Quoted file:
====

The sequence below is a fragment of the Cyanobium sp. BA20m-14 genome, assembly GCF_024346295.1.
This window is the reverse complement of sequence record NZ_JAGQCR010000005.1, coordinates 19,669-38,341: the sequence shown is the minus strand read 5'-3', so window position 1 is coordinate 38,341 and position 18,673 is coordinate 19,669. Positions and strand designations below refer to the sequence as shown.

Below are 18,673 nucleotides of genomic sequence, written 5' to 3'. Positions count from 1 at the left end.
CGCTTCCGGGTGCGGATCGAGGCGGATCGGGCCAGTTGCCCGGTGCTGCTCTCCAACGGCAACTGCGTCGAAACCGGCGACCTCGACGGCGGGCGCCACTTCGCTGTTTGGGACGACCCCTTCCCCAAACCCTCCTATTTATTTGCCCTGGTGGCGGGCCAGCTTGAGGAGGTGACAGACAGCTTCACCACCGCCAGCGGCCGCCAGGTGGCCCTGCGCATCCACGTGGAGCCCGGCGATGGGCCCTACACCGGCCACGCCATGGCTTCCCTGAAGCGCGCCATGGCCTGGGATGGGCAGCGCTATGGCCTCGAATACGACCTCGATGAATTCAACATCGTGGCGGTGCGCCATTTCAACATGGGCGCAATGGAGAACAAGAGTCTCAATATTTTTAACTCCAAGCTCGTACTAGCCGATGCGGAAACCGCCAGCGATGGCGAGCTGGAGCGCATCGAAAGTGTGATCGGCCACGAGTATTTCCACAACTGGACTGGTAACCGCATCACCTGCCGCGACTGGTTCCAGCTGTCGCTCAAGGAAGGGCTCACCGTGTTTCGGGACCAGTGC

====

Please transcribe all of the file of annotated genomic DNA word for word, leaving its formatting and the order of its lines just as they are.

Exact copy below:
The sequence below is a fragment of the Cyanobium sp. BA20m-14 genome, assembly GCF_024346295.1.
This window is the reverse complement of sequence record NZ_JAGQCR010000005.1, coordinates 19,669-38,341: the sequence shown is the minus strand read 5'-3', so window position 1 is coordinate 38,341 and position 18,673 is coordinate 19,669. Positions and strand designations below refer to the sequence as shown.

Below are 18,673 nucleotides of genomic sequence, written 5' to 3'. Positions count from 1 at the left end.
CGCTTCCGGGTGCGGATCGAGGCGGATCGGGCCAGTTGCCCGGTGCTGCTCTCCAACGGCAACTGCGTCGAAACCGGCGACCTCGACGGCGGGCGCCACTTCGCTGTTTGGGACGACCCCTTCCCCAAACCCTCCTATTTATTTGCCCTGGTGGCGGGCCAGCTTGAGGAGGTGACAGACAGCTTCACCACCGCCAGCGGCCGCCAGGTGGCCCTGCGCATCCACGTGGAGCCCGGCGATGGGCCCTACACCGGCCACGCCATGGCTTCCCTGAAGCGCGCCATGGCCTGGGATGGGCAGCGCTATGGCCTCGAATACGACCTCGATGAATTCAACATCGTGGCGGTGCGCCATTTCAACATGGGCGCAATGGAGAACAAGAGTCTCAATATTTTTAACTCCAAGCTCGTACTAGCCGATGCGGAAACCGCCAGCGATGGCGAGCTGGAGCGCATCGAAAGTGTGATCGGCCACGAGTATTTCCACAACTGGACTGGTAACCGCATCACCTGCCGCGACTGGTTCCAGCTGTCGCTCAAGGAAGGGCTCACCGTGTTTCGGGACCAGTGC